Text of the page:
Monday, August 2, 2010

10 Tips for Non-Perfection


Every writer falls in love with their characters. We love them. They may irritate us from time to time, but we love them. Here are some tips to make sure that love hasn't got you viewing your creations through rose-coloured glasses:

They say the wrong thing which causes hurt feelings or misunderstandings.

They have a physical flaw (even if it's only noticeable to them).

They're not a stereotype. (harder to realize than you'd think)

They're not successful at every venture.

They react uniquely to each situation you throw at them.

You've given them something to overcome (could be small, could be huge, but there's something).

There's something about each character that drives you a wee bit batty.

They don't remind you of any character you've ever read. (be honest)

Their egos make them make mistakes.

Unless you've written Satan's evil twin Skippy, (and maybe even then) each of them has at least one redeeming quality.

19 comments:

  1. Excellent post. When we love our characters, it's hard not to make them perfect- even if it's perfect at being bad! Thank you!

    Marissa

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  2. There's a lot here I need to work on. Thanks. I think.

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  3. Great tips, Elspeth. Thanks.
    Karen

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  4. great tips - I especially like that last one...pure evil is like pure good - borrrrrring!

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  5. AICL; Thanks - it's a trap I think many of us fall into.

    Carol; You're welcome. I think.

    Karen; I hope you find them useful.

    Jan; It is boring, isn't it? I try to make even my most dislikable character likable in a small way.

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  6. Wonderful list! You've laid it out in a way that one can use checklist-style.

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  7. I love the concise way you get the points across. I hope all writers take note. Following your advice will help make characters real and that is what readers relate to.

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  8. Laura; I hope you find it useful. It helped me just writing it!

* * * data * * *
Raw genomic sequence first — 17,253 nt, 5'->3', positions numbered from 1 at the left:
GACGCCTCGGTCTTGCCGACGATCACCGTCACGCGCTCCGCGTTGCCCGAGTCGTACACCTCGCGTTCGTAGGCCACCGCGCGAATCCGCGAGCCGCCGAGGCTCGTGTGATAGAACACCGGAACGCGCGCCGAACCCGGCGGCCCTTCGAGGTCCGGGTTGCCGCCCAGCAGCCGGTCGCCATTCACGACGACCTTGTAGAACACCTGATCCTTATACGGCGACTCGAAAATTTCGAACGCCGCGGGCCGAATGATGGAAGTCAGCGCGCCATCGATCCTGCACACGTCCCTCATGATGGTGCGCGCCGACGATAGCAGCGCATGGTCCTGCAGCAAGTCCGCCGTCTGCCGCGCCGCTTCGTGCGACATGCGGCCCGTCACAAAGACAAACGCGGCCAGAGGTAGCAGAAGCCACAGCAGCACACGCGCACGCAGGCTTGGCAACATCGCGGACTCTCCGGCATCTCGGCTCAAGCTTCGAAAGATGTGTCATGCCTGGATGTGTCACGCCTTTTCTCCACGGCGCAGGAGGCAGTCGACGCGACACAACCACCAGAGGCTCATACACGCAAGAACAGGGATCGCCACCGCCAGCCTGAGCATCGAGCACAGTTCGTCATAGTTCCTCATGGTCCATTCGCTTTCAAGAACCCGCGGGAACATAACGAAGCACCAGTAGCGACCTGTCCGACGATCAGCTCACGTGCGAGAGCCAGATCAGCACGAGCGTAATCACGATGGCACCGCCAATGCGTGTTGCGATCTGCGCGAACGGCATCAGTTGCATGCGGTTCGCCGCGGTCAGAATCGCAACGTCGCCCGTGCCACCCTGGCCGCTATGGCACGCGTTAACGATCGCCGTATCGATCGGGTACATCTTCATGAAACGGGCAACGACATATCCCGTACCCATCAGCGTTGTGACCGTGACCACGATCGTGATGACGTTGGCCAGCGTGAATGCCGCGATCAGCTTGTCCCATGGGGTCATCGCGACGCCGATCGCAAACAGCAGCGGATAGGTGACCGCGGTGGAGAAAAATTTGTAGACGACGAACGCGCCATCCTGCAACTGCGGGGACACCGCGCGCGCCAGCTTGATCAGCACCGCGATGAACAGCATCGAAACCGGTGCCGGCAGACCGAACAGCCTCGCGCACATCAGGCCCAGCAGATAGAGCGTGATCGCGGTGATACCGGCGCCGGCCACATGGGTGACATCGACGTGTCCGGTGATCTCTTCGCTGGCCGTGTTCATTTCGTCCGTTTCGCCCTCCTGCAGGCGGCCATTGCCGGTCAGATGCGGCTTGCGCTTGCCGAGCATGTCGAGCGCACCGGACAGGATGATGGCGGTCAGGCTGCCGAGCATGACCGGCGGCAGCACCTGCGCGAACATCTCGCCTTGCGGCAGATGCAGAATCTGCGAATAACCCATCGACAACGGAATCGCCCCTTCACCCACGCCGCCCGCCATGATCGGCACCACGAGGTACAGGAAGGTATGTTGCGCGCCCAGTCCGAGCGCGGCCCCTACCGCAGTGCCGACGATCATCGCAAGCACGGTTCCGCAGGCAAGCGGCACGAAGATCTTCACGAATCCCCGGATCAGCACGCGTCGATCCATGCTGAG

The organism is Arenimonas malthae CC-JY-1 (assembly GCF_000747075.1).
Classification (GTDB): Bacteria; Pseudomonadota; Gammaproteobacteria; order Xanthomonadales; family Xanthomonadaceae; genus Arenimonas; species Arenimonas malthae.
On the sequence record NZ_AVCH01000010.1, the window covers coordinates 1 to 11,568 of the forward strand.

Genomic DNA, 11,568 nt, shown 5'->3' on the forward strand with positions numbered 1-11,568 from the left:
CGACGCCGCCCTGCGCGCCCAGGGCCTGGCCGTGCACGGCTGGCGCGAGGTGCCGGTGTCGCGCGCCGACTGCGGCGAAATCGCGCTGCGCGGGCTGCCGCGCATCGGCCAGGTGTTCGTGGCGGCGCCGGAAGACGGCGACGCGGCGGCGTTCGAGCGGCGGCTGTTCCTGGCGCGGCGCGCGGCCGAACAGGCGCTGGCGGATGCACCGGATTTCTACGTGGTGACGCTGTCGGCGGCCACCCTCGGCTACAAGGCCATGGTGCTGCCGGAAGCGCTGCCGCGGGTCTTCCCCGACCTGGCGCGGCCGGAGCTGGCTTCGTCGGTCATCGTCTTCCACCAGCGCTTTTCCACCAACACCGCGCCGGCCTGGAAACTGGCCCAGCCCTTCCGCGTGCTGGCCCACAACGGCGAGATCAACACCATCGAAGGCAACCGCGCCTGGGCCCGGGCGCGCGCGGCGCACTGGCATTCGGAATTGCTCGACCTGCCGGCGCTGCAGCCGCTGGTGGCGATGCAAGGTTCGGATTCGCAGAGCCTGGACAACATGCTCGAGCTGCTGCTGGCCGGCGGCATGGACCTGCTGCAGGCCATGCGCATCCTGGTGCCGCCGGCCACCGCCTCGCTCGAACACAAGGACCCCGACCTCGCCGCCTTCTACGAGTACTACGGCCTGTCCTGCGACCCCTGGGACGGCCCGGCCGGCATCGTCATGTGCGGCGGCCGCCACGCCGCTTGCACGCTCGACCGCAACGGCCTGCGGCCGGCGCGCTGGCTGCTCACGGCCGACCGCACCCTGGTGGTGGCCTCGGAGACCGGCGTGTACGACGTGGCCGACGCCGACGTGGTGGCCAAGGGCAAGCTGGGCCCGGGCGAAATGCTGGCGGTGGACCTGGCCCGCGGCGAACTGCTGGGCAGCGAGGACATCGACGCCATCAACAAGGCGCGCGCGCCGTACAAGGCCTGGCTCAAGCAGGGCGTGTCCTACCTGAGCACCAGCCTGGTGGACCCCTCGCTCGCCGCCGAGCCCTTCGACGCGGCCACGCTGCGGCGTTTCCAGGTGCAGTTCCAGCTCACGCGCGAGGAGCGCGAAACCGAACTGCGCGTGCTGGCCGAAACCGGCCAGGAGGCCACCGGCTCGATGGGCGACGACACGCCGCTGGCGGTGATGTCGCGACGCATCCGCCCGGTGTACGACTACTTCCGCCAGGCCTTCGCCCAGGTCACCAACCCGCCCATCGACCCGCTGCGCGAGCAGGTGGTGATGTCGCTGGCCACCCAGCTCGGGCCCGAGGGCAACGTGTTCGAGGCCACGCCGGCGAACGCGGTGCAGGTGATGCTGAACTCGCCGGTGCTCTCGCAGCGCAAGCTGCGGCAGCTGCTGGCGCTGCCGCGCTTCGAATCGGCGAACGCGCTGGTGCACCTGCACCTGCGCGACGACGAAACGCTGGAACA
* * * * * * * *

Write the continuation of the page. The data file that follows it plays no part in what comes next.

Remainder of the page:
Maryann; What a kind thing to say - thank you! It was just what I needed to hear today.

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  9. Perfect people are irritating! Great tips for making our characters flawed. :)

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  10. This is helping me already. Thanks for the tips!

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  11. Elspeth - What great ideas!! I need to post this list by my 'puter. Might I also add... they aren't always aware of their own faults and foibles, especially if it's a series. Can we say "character evolution" please?

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  12. Great post with lots of great tips. As usual, outstanding!

    CD

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  13. Elizabeth; Coming from you, that is high praise indeed.

    Laura; I'm so pleased to hear it. Good luck!

    Margot; YES!! Character evolution...sometimes slow, but always there.

    Clarissa; You're very kind. Thanks.

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  14. You've got to peel away the layers. Sometimes there are surprises along the way.

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  15. Rose-colored glasses – what a perfect illustration for the post! All very valid points, but I really liked, “There's something about each character that drives you a wee bit batty.”

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  16. I think the last one is absolutely vital. No matter how horrible your character is sometimes, they must have a redeeming quality.
    Fantastic list.

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  17. Those are really good points to keep in mind to prevent us from creating in our literature an evil monster or a perfect angel, neither of which is human. Thank you for suggestions that if heeded will make excellence in our craft more attainable. Thank you for sharing.

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  18. This is a fabulous list, Elspeth! I by far prefer nuanced characters to any that are too good or too bad. I love the wee bit batty thought!

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  19. I like the "react uniquely" comment, because it can be used to show how the character is changing over the course of your story. If they keep making the same mistakes in the beginning half of your story, but then react differently to the same situation later on, it shows that that character has grown.

    Very nice post.

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